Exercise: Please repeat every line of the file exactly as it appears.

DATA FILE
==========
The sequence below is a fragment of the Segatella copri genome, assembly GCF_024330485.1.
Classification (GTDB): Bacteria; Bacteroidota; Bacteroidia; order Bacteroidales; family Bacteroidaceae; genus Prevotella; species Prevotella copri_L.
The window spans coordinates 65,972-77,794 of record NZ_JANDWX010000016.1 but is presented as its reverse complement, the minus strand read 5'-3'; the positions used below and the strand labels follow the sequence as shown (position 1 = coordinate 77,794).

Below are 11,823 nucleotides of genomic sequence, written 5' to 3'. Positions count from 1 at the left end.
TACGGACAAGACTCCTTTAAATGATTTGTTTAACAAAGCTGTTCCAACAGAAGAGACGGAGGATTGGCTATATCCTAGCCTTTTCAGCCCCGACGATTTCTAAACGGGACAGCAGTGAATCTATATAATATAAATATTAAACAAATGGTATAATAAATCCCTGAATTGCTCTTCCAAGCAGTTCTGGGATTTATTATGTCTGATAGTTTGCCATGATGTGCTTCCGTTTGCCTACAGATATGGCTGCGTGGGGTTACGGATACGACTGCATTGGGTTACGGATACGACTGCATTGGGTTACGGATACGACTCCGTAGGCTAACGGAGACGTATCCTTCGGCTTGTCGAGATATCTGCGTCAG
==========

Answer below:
The sequence below is a fragment of the Segatella copri genome, assembly GCF_024330485.1.
Classification (GTDB): Bacteria; Bacteroidota; Bacteroidia; order Bacteroidales; family Bacteroidaceae; genus Prevotella; species Prevotella copri_L.
The window spans coordinates 65,972-77,794 of record NZ_JANDWX010000016.1 but is presented as its reverse complement, the minus strand read 5'-3'; the positions used below and the strand labels follow the sequence as shown (position 1 = coordinate 77,794).

Below are 11,823 nucleotides of genomic sequence, written 5' to 3'. Positions count from 1 at the left end.
TACGGACAAGACTCCTTTAAATGATTTGTTTAACAAAGCTGTTCCAACAGAAGAGACGGAGGATTGGCTATATCCTAGCCTTTTCAGCCCCGACGATTTCTAAACGGGACAGCAGTGAATCTATATAATATAAATATTAAACAAATGGTATAATAAATCCCTGAATTGCTCTTCCAAGCAGTTCTGGGATTTATTATGTCTGATAGTTTGCCATGATGTGCTTCCGTTTGCCTACAGATATGGCTGCGTGGGGTTACGGATACGACTGCATTGGGTTACGGATACGACTGCATTGGGTTACGGATACGACTCCGTAGGCTAACGGAGACGTATCCTTCGGCTTGTCGAGATATCTGCGTCAG